Matthew Taylor Coleman and his wife, Abby Coleman, were living a picturesque life in their Santa Barbara, California home with their two young children—Kaleo, a two-year-old boy, and Roxy, a ten-month-old girl— when events took a turn for the worse. While the family was packing for a camping trip, Matthew allegedly placed the children in the family van and drove away without a word to Abby. She was unable to reach him by phone but eventually tracked his location with the help of authorities and the Find My iPhone application. After being stopped by law enforcement at the U.S.-Mexico border and taken into custody, Matthew told investigators he killed his children with a spearfishing gun after being “enlightened by QAnon and Illuminati conspiracy theories.” Believing that Abby possessed serpent DNA that had been passed down to his children, Matthew claimed the death of his children was “saving the world from monsters.” Matthew has been charged with the foreign murder of U.S. nationals. Continue reading →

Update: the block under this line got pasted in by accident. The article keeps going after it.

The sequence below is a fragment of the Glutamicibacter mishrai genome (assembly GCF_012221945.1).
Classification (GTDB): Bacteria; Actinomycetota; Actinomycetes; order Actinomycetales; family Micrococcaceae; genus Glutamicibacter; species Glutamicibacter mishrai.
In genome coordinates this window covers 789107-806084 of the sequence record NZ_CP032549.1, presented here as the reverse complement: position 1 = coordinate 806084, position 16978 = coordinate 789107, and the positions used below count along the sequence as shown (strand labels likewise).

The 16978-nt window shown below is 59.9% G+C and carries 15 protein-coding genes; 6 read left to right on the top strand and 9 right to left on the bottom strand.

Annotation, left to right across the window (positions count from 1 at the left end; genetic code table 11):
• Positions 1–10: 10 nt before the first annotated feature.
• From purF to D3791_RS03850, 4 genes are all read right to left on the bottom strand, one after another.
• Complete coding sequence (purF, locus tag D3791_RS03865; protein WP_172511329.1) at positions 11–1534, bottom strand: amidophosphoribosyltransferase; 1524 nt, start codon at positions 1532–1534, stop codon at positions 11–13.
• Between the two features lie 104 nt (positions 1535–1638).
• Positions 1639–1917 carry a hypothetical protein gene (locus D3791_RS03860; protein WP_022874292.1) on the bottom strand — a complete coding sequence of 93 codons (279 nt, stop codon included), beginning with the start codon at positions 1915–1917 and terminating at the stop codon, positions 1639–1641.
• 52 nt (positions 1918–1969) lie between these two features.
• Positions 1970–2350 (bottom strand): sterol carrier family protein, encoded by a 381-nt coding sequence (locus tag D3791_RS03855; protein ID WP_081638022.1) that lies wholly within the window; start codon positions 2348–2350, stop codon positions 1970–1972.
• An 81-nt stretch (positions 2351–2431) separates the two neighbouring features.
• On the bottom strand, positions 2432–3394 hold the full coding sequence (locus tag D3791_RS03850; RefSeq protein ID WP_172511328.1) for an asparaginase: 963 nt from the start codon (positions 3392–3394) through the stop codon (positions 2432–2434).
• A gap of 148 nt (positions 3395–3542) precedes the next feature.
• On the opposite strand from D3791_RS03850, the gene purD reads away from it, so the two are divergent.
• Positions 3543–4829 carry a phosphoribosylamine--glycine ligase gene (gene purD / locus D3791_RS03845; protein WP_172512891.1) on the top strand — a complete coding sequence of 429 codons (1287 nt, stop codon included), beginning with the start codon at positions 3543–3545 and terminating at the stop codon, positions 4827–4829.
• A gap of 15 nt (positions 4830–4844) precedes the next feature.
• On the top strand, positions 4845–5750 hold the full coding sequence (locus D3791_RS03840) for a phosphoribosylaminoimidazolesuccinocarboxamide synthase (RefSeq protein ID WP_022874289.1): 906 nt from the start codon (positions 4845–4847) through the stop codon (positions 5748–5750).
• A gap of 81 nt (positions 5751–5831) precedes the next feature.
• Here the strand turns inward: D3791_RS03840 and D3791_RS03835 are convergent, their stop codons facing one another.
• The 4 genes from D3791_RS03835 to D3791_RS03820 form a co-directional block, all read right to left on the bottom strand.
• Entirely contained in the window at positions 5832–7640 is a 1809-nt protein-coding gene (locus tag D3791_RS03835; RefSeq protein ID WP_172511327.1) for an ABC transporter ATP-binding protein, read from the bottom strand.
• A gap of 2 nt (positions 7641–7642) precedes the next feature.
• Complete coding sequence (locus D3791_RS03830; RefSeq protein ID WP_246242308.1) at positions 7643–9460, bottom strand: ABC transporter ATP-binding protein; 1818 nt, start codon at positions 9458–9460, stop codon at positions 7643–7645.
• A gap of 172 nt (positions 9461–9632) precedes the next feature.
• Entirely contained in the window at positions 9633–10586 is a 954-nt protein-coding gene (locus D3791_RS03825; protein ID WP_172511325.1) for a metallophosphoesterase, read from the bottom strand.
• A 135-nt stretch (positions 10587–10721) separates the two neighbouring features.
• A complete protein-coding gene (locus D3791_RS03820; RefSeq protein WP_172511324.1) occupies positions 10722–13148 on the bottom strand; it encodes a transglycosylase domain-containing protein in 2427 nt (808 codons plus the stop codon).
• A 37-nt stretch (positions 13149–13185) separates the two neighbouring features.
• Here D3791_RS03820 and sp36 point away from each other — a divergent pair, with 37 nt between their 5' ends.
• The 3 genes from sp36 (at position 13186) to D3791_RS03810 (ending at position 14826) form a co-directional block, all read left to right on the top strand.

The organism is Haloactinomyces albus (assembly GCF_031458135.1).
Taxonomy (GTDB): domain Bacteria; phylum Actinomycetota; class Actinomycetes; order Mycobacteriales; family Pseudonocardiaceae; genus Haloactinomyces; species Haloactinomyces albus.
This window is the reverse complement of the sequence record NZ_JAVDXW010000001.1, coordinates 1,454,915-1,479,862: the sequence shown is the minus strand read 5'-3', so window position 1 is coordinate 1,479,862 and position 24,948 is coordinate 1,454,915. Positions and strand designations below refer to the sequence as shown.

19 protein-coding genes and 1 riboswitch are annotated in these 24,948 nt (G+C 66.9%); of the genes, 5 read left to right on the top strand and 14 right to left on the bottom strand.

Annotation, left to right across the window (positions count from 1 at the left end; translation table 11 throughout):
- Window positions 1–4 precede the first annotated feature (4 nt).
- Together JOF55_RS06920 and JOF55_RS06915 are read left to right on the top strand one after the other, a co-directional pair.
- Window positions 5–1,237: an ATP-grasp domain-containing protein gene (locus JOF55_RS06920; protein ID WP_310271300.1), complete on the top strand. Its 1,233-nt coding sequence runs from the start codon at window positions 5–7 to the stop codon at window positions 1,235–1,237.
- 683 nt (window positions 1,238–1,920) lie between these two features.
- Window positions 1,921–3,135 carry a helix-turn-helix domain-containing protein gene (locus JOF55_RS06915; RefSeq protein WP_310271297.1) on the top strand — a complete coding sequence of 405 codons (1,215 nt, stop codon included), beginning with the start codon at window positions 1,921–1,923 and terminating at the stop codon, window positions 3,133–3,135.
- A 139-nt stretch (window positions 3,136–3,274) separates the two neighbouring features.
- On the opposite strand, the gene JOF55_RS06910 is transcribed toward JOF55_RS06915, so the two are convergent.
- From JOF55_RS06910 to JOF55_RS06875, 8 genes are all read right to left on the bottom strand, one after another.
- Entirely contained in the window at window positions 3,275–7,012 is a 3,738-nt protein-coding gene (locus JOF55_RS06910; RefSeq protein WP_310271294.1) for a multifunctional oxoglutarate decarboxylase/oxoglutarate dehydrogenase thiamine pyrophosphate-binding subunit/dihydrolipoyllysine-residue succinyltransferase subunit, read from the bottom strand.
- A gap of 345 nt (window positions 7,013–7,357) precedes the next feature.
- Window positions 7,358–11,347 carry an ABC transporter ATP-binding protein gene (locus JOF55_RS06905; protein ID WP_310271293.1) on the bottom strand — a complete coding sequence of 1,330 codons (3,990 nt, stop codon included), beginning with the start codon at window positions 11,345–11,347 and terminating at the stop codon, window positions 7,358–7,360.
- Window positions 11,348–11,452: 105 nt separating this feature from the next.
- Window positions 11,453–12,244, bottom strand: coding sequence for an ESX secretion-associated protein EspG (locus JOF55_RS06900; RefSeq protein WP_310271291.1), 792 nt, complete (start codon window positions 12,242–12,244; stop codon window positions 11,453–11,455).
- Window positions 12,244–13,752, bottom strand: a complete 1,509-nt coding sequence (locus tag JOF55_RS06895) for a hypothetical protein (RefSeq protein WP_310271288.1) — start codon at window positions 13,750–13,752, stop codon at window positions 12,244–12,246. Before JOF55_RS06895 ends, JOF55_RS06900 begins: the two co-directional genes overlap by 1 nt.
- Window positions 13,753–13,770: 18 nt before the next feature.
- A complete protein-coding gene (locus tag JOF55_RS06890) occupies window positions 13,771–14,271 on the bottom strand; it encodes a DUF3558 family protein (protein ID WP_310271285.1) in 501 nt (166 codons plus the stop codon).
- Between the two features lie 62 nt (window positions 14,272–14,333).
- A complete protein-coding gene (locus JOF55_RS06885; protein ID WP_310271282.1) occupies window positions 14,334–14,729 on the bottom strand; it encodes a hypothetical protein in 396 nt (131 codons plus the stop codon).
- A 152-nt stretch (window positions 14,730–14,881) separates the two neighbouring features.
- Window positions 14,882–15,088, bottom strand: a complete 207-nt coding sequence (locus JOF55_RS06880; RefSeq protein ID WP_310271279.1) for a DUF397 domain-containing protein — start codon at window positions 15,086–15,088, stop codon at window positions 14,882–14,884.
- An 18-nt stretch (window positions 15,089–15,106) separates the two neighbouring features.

We all love a good Mulan-esque warrior story with a happy ending. Family law attorneys have seen it all and are the warriors and champions of family law related issues. Delving into the chaotic family disputes that clients present daily means almost nothing could come as a surprise. Yet, when a Kansas man challenged his Iowa ex-wife to a trial by sword fight to settle their child custody dispute, it appeared that there may indeed be something new under the sun.
Routten v. Routten, ______ N.C. _______ (2020).
Child Custody can be a hotly contested issue in divorce cases with minor children involved. In certain instances, a court can award sole custody to one parent and even deny visitation to the noncustodial parent. That determination is severe and, by law, must be substantiated by a factual basis for the denial. But what basis is required? Below, we discuss how one court did so, and the ensuing legal confusion that required the North Carolina Supreme Court to step in. Continue reading →